IAF strike in Gaza 370.
School remained closed in the South as rocket attacks by terrorists in Gaza continued on Thursday, after the Israel Air Force struck a rocket launching site in northern Gaza and a smuggling tunnel in the southern Strip overnight Wednesday.
Red-alert sirens echoed through Beersheba as a Grad rocket launched in Gaza was intercepted by the Iron Dome anti-rocket defense system. Earlier, a shorter-range Kassam rocket exploded in the Sdot Hangev Regional Council near the town of Netivot. There were no casualties or damage reported in the attacks.
Due to the ongoing rocket fire, authorities in the Beersheba municipality announced that school would be canceled on Friday.
Thursday's rocket attacks came after IAF warplanes targeted a rocket launching site and a smuggling tunnel in the southern Gaza Strip overnight Wednesday. Palestinians did not report casualties in those strikes.
The IAF attacks were in response to two Grad-model Katyusha rockets that terrorists in Gaza fired towards Beersheba.
The assessment within the army is that the rockets were fired by small, splinter terrorist groups and not by Islamic Jihad, which was behind the bulk of the rocket fire into Israel since Friday.
One of the rockets hit outside the city and the second one was intercepted by the Iron Dome counter-rocket defense system.
No one was injured. On Tuesday night, a Grad-model Katyusha struck Netivot
Authorities in Beersheba announced on Wednesday night that schools in the city would once again close on Thursday.
The decision was announced despite the Home Front Command saying that schools could remain open.
Schools will also be closed in Ashdod, Ashkelon, Kiryat Gat, Kiryat Malachi, Gan Yavne (except for 12-graders studying in protected building) and the Bnei Shimon Regional Council.
Before the renewed fire, OC Southern Command Maj.-Gen. Tal Russo warned on Wednesday that Israel might have to carry out a large ground operation in Gaza soon to stop the attacks.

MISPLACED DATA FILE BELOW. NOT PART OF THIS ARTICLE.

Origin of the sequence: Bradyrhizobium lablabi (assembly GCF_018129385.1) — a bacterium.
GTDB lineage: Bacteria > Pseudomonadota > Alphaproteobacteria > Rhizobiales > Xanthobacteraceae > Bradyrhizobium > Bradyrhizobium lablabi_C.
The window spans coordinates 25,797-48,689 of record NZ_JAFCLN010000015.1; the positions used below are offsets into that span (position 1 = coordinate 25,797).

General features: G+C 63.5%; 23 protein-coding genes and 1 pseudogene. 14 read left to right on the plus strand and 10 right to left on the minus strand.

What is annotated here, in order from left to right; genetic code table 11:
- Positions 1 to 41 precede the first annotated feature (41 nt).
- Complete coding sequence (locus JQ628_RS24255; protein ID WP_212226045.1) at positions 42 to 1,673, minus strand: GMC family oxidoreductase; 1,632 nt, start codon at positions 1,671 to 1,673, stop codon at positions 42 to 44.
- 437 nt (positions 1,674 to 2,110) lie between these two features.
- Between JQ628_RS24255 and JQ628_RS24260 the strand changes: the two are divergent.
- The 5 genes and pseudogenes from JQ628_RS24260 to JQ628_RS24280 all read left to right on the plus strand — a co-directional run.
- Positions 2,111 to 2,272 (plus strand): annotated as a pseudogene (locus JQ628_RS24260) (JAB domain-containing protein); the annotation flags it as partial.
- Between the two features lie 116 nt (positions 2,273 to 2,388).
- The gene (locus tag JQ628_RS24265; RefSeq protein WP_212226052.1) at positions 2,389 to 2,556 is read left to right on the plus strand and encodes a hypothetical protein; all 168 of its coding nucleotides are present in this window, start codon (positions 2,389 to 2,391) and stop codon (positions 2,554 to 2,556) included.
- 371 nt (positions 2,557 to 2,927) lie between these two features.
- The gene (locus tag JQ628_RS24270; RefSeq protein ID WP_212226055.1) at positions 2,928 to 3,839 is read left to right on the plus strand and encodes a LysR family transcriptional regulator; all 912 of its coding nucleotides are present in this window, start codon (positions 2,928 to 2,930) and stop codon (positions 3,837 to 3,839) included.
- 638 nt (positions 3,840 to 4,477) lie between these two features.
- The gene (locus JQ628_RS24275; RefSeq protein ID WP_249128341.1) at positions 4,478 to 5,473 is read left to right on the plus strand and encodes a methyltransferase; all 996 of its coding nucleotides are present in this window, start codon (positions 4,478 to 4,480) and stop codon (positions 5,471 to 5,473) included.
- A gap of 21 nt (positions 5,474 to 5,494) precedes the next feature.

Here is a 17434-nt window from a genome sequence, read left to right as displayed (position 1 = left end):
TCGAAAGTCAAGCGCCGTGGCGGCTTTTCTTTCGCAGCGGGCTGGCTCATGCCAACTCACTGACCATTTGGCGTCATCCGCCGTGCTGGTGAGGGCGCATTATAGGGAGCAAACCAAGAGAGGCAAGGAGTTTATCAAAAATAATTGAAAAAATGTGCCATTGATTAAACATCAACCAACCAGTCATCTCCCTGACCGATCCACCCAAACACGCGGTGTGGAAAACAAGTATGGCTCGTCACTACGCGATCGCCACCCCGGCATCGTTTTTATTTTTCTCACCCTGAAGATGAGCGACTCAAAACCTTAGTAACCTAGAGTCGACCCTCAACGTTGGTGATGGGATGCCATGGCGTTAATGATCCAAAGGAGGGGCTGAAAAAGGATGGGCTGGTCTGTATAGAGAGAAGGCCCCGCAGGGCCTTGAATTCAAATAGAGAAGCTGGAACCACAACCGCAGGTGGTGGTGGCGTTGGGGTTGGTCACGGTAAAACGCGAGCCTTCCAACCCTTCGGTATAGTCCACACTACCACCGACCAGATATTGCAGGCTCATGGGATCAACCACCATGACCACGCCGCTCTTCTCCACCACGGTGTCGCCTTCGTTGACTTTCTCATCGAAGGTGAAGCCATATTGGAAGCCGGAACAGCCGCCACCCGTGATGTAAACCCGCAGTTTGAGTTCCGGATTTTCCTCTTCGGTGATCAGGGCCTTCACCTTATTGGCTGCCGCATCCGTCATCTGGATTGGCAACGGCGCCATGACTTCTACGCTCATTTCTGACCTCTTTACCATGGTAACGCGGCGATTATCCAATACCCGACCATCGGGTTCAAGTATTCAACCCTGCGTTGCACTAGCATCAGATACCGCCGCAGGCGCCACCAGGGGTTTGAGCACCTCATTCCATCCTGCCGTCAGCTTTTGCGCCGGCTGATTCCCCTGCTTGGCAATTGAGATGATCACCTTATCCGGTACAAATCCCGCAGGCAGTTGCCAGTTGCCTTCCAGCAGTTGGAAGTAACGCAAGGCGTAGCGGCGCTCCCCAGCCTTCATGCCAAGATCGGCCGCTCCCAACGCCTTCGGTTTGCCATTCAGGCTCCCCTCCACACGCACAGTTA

“The IDF is doing everything to enable residents of communities near Gaza to maintain a normal life,” he said. “I do not know how long it [the cease-fire] will last and we might need to launch a large-scale operation in the future.” Russo said that one of the problems was that no single organization was completely in control of the Gaza Strip.
“There is no one who can just give an order and stop the rocket fire,” he said.
Also on Wednesday, the IDF Home Front Command and the Home Front Defense Ministry held a simulation to prepare for possible missile attacks against Tel Aviv and the larger Gush Dan region.
Hamas and Islamic Jihad are believed to have Fajr-5 Iranian artillery rockets that are capable of striking Tel Aviv. Hezbollah in Lebanon also has missiles such as the M- 600 that could reach Tel Aviv.
Meanwhile, the IDF is also gearing up for a massive convergence on Israel’s borders later this month in what is being called the “Global March to Jerusalem.” Under the plan, on March 30, people from the Gaza Strip, Syria, Lebanon and the West Bank will begin marching toward Jerusalem.
The event was scheduled, according to the movement’s website, to coincide with the 36th anniversary of Land Day, when six Arab Israelis were killed in clashes with security forces in the Galilee, and to raise awareness regarding Israel’s so-called “ethnic cleansing” of Jerusalem.
The Meir Amit Intelligence and Terrorism Information Center released a report on Wednesday in which it said that Iran was actively supporting the organizers of the event.
IDF sources said that they were prepared for the marches and possible demonstrations along the border. In June, about 100 Syrians crossed into Israel.
“Since then we have purchased riot control equipment and developed new techniques and tactics to deal with such protests,” a senior IDF officer said.
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